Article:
This is a rush transcript from "Hannity," November 27, 2012. This copy may not be in its final form and may be updated.
(BEGIN VIDEO CLIP)
SANDRA FLUKE: Without insurance coverage, contraception, as you know, can cost a woman over $3,000 during law school. For a lot of students, who like me are on public interest scholarships that's practically an entire summer's salary, 40 percent of the female students at Georgetown Law reported to us that they struggled financially as a result of this policy.
(END VIDEO CLIP)
SEAN HANNITY, HOST: All right, believe it or not, those are the words of somebody that Time magazine is now considering as person of the year? You heard it right. The failing magazine is now elevating former Georgetown law student Sandra fluke to the same level as let's see Winston Churchill, Pope John II, Martin Luther King Jr.
Just a few of the previous world leaders to earn the distinction and here to try and explain how advocating for publicly-funded birth control qualifies Fluke for the person of the year.
And Clifton consultant, CEO and Democratic strategist, Marjorie Clifton is with us and Concerned Women for America's own Marjorie Clifton. Good to see you. Thanks for being with us.
PENNY NANCE, "CONCERNED WOMEN FOR AMERICA": Great to be here.
HANNITY: Marjorie, it's $9 a month at Wal-Mart for birth control, if women want to get birth control pills. You can go online and get all the condoms you want. If you go to a bar in New York City, they're for free. You just take a handful on your way out.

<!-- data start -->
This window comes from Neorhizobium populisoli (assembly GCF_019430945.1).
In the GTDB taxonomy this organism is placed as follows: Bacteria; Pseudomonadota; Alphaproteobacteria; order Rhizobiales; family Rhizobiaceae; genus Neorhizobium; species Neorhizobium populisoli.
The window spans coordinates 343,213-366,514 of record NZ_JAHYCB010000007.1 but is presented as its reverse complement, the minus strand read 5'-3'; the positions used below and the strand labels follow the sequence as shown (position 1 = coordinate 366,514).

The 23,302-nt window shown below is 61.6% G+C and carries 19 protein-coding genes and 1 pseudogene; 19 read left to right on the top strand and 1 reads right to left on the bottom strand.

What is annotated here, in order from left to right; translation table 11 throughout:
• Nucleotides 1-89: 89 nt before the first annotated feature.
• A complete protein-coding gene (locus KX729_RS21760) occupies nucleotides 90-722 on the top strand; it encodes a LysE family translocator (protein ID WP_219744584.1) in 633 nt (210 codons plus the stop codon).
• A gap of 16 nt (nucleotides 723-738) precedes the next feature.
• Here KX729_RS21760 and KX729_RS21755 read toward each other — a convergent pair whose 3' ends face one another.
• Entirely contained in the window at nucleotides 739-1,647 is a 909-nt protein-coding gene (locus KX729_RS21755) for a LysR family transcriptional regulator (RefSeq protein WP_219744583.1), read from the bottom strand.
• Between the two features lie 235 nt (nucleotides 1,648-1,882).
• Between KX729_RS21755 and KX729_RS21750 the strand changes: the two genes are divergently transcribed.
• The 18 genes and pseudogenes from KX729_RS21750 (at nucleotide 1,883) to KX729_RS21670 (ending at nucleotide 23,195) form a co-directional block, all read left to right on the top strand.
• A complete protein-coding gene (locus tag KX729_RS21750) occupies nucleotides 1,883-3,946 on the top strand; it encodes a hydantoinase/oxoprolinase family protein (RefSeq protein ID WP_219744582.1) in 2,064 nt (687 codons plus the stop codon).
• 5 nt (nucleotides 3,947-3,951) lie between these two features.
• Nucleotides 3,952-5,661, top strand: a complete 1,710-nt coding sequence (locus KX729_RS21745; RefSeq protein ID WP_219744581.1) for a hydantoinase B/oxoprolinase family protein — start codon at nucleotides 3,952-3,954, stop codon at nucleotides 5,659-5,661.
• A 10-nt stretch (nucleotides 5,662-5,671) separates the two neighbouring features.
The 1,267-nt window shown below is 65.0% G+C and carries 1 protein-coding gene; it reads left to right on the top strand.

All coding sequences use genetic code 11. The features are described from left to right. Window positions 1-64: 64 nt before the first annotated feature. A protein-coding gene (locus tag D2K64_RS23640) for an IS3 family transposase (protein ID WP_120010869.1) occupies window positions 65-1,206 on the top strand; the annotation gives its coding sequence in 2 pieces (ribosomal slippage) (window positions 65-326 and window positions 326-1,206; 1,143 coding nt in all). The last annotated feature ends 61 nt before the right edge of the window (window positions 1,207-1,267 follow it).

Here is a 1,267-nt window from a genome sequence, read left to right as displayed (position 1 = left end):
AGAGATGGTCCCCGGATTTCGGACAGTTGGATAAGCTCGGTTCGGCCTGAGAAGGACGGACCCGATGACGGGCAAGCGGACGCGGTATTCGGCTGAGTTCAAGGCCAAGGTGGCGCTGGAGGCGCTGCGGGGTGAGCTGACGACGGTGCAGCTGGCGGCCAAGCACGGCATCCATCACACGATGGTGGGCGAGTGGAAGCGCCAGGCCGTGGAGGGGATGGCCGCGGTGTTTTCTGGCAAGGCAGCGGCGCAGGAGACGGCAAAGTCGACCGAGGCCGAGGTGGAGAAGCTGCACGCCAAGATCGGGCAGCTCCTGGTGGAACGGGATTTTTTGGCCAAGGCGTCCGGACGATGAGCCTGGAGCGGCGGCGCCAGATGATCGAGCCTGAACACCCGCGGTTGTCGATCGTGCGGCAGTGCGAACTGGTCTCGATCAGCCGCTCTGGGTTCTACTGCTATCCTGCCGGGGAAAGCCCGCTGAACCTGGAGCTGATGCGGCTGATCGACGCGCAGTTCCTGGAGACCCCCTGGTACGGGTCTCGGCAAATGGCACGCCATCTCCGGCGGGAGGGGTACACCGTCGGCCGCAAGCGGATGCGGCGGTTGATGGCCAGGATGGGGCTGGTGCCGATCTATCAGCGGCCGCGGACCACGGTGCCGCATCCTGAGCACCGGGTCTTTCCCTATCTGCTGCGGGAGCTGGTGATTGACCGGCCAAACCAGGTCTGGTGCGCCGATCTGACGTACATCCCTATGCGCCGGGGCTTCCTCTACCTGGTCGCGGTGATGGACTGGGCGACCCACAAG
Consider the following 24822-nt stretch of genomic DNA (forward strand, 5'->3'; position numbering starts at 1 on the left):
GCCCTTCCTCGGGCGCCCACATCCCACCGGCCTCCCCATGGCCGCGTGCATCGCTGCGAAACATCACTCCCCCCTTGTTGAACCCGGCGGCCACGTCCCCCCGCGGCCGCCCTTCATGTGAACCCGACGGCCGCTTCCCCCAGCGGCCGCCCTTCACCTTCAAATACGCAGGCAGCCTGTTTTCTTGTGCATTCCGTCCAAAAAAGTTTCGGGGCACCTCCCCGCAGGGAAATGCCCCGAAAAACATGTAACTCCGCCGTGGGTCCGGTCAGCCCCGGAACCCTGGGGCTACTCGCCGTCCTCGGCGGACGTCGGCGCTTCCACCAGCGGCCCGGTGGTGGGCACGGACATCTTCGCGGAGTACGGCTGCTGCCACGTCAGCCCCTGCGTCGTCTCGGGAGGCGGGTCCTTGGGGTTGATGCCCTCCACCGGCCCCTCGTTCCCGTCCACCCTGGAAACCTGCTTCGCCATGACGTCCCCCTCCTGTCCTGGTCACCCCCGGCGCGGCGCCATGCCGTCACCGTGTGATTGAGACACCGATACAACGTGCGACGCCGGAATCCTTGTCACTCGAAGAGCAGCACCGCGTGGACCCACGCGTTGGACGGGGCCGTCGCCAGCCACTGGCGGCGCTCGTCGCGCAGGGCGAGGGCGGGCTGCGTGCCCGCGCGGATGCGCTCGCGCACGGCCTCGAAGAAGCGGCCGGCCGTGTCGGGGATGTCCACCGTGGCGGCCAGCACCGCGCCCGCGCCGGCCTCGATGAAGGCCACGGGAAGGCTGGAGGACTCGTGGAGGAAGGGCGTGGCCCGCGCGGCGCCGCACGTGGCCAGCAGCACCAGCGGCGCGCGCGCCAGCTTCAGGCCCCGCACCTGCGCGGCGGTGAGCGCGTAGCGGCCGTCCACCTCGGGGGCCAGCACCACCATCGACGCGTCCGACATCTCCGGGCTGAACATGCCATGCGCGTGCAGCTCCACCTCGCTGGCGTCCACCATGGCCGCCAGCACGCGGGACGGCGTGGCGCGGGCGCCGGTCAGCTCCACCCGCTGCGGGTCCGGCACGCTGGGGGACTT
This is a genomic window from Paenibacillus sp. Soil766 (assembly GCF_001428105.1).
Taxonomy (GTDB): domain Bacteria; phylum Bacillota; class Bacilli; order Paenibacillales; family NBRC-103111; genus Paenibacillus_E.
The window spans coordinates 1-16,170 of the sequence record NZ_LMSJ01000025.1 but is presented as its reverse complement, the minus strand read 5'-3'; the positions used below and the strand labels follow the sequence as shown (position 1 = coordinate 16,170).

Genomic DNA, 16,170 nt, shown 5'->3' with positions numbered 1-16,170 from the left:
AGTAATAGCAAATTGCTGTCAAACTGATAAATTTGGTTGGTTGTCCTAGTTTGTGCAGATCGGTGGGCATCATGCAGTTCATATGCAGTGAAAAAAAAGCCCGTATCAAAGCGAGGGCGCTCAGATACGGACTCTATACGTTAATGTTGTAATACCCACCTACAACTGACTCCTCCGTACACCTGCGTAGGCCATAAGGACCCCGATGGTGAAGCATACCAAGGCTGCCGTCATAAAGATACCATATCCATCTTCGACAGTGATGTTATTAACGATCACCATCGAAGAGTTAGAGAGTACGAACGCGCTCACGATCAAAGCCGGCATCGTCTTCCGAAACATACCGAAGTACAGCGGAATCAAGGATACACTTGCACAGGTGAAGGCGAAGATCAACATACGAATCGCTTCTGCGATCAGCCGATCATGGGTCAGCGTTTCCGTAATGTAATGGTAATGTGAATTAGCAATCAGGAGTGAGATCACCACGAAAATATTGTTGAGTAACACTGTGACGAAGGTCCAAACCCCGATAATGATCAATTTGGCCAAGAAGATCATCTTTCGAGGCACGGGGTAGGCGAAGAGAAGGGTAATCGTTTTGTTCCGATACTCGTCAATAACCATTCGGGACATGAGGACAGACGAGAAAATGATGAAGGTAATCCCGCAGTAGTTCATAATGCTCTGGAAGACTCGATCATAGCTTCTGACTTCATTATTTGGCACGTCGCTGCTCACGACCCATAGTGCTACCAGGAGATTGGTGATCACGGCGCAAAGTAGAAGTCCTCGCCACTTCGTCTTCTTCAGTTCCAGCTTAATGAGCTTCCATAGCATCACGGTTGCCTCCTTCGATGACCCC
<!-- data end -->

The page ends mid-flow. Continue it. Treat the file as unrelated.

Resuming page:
Planned Parenthood gives these things out to women as well and supposedly the needy women and that's in part funded with taxpayer dollars. Do you think she should be woman of the year?
MARJORIE CLIFTON, DEMOCRATIC STRATEGIST: Well, the reason that Sandra Fluke represents what woman or person of the year should be about is she took a national stage -- not knowing she was, by the way -- with dignity and grace.
And talked about a very challenging issue, regardless of what you think about the issue, raked over the coals. She was called a prostitute and slut, but she continued to have a national and even global conversation with civility.
HANNITY: Wait a minute. But the foundation of what she said was false. It's not $3,000 over the course of a woman's career. Why should taxpayers be paying for her birth control? Why?
CLIFTON: Well, again, you could argue the merits --
HANNITY: How about answering the question on the merits?
CLIFTON: The point is what she represents in terms of the issue. And if you look of this list, by the way, of the hundred people that were nominated by the general public, it includes the Ayatollah of Iran. It includes Ryan Seacrest. It includes Ryan Gosling. Ryan Seacrest, all I can say is he's a real-life Barbie doll or Ken doll, but beyond that I don't know what he's done either. So Sandra Fluke --
HANNITY: A real life Barbie or Ken doll, you're going to insult Ryan Seacrest? Everybody likes him.